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The designation C-117 was given to two very different versions of the DC-3, first to a more comfortable version of the basic C-53 and then to the Navy’s fleet of R4D-8 Super DC-3s.
By 1944 the early shortage of transport aircraft had been overcome, and the USAAF was able to turn its attention to comfort. The result was the C-117. This aircraft had the same engines as the C-47B, with two stage superchargers to give an improved high altitude performance, but like the C-53 it lacked the reinforced cargo floor of the standard C-47, and retained the small airline style entrance door. Most importantly they were given a 21-seat airline type interior. Seventeen C-117s were produced, some with swivelling seats to allow the passengers to hold airborne conferences.
Eleven of the C-117As later had their high level supercharger removed, and were redesignated as C-117Bs.
The designation C-117C was given to a number of existing VC-47A staff transports that were given the more luxurious interior of the C-117.
In 1962 the separate Navy and Air Force aircraft designation systems were replaced by a slightly modified version of the Air Force system and every existing Navy aircraft was given a new designation. Despite being a substantially different aircraft to the standard C-117, the Navy’s R4D-8s (Super DC-3s) were redesignated as the C-117D. These aircraft had a longer fuselage and a larger tail than the C-47, and a swept back trailing edge on the wings. The C-117D remained in front line Marine Corps service until July 1976, but some were retained in other duties until at least 1979 when some were being used by the Station Operations and Maintenance Squadron at MCAS Beaufort, South Carolina.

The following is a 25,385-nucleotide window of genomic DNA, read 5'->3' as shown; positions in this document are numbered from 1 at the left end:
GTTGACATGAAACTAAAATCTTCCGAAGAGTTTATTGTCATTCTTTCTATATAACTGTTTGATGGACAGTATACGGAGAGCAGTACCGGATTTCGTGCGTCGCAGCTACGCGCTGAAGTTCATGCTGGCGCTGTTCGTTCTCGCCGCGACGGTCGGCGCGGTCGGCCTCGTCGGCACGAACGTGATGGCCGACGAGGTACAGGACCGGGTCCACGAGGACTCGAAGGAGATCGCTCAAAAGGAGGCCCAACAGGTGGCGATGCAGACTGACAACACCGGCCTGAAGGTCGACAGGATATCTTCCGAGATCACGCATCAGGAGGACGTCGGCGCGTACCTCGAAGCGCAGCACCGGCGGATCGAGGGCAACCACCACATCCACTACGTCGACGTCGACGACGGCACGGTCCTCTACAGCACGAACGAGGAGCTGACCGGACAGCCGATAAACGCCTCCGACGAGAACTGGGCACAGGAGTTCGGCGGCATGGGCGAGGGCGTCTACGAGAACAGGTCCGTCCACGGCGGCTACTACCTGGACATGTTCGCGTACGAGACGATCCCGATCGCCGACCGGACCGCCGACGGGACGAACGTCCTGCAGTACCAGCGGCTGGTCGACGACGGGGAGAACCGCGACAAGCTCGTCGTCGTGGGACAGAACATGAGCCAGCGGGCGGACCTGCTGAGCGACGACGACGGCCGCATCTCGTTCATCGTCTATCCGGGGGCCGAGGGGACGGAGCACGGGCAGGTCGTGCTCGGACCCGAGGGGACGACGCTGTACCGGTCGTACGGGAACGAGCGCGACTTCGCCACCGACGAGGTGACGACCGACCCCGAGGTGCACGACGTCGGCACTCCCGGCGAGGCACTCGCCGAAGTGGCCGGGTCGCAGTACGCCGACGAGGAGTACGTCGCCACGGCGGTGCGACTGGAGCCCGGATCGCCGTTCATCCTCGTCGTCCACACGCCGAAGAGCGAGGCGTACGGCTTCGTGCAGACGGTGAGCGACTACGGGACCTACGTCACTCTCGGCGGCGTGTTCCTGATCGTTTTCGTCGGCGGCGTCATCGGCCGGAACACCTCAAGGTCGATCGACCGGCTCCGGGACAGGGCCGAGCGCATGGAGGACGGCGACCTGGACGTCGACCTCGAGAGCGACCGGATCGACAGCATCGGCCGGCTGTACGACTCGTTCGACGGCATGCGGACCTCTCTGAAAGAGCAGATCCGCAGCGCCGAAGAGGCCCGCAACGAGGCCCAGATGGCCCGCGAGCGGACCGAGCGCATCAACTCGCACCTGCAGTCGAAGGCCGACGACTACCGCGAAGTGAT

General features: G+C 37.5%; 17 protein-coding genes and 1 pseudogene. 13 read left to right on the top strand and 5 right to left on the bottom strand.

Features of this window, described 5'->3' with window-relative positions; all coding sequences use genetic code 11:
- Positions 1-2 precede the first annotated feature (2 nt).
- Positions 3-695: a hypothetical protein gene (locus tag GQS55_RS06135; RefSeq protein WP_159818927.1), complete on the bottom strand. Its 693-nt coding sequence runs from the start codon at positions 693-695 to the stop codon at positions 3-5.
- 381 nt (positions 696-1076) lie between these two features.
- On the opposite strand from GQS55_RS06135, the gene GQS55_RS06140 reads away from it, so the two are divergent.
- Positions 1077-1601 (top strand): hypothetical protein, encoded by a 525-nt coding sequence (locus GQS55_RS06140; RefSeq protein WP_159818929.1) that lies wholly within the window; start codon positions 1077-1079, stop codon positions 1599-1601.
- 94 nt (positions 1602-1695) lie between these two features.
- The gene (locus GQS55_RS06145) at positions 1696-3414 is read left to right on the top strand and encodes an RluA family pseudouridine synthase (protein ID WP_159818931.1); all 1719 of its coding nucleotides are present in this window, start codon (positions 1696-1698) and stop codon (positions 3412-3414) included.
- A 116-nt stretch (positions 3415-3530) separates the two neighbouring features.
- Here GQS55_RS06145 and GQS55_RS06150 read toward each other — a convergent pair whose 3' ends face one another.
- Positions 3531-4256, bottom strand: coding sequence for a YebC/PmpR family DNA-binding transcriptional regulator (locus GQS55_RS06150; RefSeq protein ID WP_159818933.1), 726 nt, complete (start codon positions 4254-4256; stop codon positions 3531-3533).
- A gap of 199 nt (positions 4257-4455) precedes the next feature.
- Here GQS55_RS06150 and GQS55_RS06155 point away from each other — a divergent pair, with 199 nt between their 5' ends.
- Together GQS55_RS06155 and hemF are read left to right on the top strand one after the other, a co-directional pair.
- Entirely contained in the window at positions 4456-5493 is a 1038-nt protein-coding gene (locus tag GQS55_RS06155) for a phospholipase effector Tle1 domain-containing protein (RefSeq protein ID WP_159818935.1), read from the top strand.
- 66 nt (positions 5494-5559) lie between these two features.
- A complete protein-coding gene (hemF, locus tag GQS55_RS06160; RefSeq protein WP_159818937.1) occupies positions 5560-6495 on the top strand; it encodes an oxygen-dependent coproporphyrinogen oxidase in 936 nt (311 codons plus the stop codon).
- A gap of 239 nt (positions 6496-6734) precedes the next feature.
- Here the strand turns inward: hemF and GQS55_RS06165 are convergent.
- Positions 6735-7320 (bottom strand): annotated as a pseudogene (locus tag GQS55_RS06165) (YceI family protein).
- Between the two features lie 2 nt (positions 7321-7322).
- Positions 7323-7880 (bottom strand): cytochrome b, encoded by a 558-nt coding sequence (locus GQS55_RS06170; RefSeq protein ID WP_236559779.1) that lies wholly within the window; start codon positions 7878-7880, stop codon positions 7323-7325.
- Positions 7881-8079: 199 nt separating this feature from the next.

Wing span: 95ft 0in
Length: 64ft 6in
Height: 16ft 8in
Empty weight: 17,480lb
Loaded weight: 25,000lb
Maximum weight: 30,000lb
Maximum speed: 230mph at 12,500ft
Cruising speed: 160mph
Service ceiling: 26,400ft
Normal range: 1,600 miles
Maximum range: 3,600 miles
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